The Moth and The Star - A Biography of Virginia Woolf

 by Aileen Pippett


The Moth and The Star - A Biography of Virginia Woolf by Aileen Pippett book cover
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A selection from the beginning of the Preface: Before I began to think of writing this book, all I knew about Virginia Woolf was that I had read everything I could by her and about her and that in this way she had become a part of my life. I met her once, in a Bloomsbury attic, by candlelight, unexpectedly, at a small party some time in the middle nineteen-thirties. To me it was a memorable occasion, though I did nothing to make it so, being more than content to admire and observe and remain quieter than the mice behind the wainscoting, for I believed then, as I do still, that anything of importance an author has to say to a reader is to be found in books and heard in the privacy of the mind.

I continued to read her books as they were issued, not as the devotee of any cult but confident they would go on giving me the same sense that they were the real thing, part of English literature, with their roots in the past and their branches spreading out to the future. Each one was an invitation to enjoy with her more adventures in the world of the imagination. She was one of the host of friends who knew nothing whatever about me but made me freely welcome to use their eyes and ears, to listen to their discussions, quiver with their rages and share their jokes.

In this feeling about Virginia Woolf I knew, of course, that I was not alone, but I was rather surprised by the frequency and ease with which it was expressed. Her name could be expected to occur in memoirs, autobiographies and essays by her friends and contemporaries. What delighted me was to find it coupled with that of Dickens, as though she were a friend of the family, or Margaret Mead, as though she might be heard from again any time now: and this from people who could have had no opportunity of knowing her in person.

But this did not at all square with the evidence that the cold war between highbrows and lowbrows still goes on. "Bloomsbury" has been revived as a term of abuse, defying definition and puzzling people like me who have lived or worked there without being in the least incommoded by knowing that famous and talented artists were just around the corner. Nor do the words "Ivory Tower" make any sense as applied to Virginia Woolf and her friends when one remembers how they were in the very thick of all the controversies which raged in the exciting years of change between the two World Wars, and when one considers that her life span covered the vastly different Edwardian and late Victorian days.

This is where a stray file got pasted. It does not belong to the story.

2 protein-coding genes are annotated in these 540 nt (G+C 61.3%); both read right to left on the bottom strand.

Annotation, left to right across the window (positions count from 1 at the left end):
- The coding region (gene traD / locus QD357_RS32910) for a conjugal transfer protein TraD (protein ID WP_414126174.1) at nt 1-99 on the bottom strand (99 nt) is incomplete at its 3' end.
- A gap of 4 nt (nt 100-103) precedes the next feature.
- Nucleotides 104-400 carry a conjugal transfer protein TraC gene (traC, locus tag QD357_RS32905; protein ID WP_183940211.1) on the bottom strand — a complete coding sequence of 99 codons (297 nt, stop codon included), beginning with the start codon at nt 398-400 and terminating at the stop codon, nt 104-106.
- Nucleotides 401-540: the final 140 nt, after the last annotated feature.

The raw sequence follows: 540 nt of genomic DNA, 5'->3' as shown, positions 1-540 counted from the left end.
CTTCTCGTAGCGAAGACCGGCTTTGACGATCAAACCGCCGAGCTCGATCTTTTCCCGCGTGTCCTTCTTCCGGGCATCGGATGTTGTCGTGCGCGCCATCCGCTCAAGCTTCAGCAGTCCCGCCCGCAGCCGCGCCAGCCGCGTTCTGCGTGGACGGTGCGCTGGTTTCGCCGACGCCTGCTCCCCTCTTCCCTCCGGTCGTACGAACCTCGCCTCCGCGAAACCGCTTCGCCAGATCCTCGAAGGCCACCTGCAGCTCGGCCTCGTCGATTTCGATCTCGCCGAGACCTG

Who is right? Those who maintain that the Bloomsbury Circle deliberately shut itself off from contact with ordinary life, or those who feel that it is part of the history of our times? Does the fact that it is dead and can never be revived prove that it has no influence today? Did it appear without cause and disappear without effect? How has it happened that Virginia Woolf has not been buried deep under a load of adulation and then promptly forgotten? Why is she still talked about, why are her books still read, and why do more and more people feel the continuing stream of the life force flowing through them?

It seemed to me that answers to some of these questions might lie in the personality of the woman herself as apart from the literary artist and the social thinker. In trying to reconstruct this very elusive and complex personality, fragile as a moth and enduring as a star, I received great assistance from talking with many of her friends, who knew her at different times in their lives and hers, who differ about the smokeability of her cigars but who agree that she was a rare human being, not perfect but always tenderly remembered, as though some bloom and freshness refuse to fade.

 

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